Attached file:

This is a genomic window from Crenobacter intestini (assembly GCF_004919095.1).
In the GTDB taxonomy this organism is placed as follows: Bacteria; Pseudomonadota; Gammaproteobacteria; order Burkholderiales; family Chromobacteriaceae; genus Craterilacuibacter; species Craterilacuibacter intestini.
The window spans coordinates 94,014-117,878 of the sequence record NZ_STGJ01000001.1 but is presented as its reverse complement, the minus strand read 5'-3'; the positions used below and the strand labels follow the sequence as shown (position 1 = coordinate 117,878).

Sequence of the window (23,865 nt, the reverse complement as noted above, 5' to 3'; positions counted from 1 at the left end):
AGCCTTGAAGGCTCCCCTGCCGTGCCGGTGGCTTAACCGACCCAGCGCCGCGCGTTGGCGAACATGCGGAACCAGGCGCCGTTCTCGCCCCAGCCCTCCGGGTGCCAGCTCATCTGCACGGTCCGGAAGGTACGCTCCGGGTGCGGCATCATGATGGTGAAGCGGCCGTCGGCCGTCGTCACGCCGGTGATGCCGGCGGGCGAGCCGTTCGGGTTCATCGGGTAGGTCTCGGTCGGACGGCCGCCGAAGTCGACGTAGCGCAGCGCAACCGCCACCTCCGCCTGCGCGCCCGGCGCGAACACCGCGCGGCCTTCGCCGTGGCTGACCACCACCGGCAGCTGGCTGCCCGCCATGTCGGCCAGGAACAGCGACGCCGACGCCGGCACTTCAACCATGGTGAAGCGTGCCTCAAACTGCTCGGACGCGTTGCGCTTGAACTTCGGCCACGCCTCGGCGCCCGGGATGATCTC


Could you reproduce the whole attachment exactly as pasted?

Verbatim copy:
This is a genomic window from Crenobacter intestini (assembly GCF_004919095.1).
In the GTDB taxonomy this organism is placed as follows: Bacteria; Pseudomonadota; Gammaproteobacteria; order Burkholderiales; family Chromobacteriaceae; genus Craterilacuibacter; species Craterilacuibacter intestini.
The window spans coordinates 94,014-117,878 of the sequence record NZ_STGJ01000001.1 but is presented as its reverse complement, the minus strand read 5'-3'; the positions used below and the strand labels follow the sequence as shown (position 1 = coordinate 117,878).

Sequence of the window (23,865 nt, the reverse complement as noted above, 5' to 3'; positions counted from 1 at the left end):
AGCCTTGAAGGCTCCCCTGCCGTGCCGGTGGCTTAACCGACCCAGCGCCGCGCGTTGGCGAACATGCGGAACCAGGCGCCGTTCTCGCCCCAGCCCTCCGGGTGCCAGCTCATCTGCACGGTCCGGAAGGTACGCTCCGGGTGCGGCATCATGATGGTGAAGCGGCCGTCGGCCGTCGTCACGCCGGTGATGCCGGCGGGCGAGCCGTTCGGGTTCATCGGGTAGGTCTCGGTCGGACGGCCGCCGAAGTCGACGTAGCGCAGCGCAACCGCCACCTCCGCCTGCGCGCCCGGCGCGAACACCGCGCGGCCTTCGCCGTGGCTGACCACCACCGGCAGCTGGCTGCCCGCCATGTCGGCCAGGAACAGCGACGCCGACGCCGGCACTTCAACCATGGTGAAGCGTGCCTCAAACTGCTCGGACGCGTTGCGCTTGAACTTCGGCCACGCCTCGGCGCCCGGGATGATCTC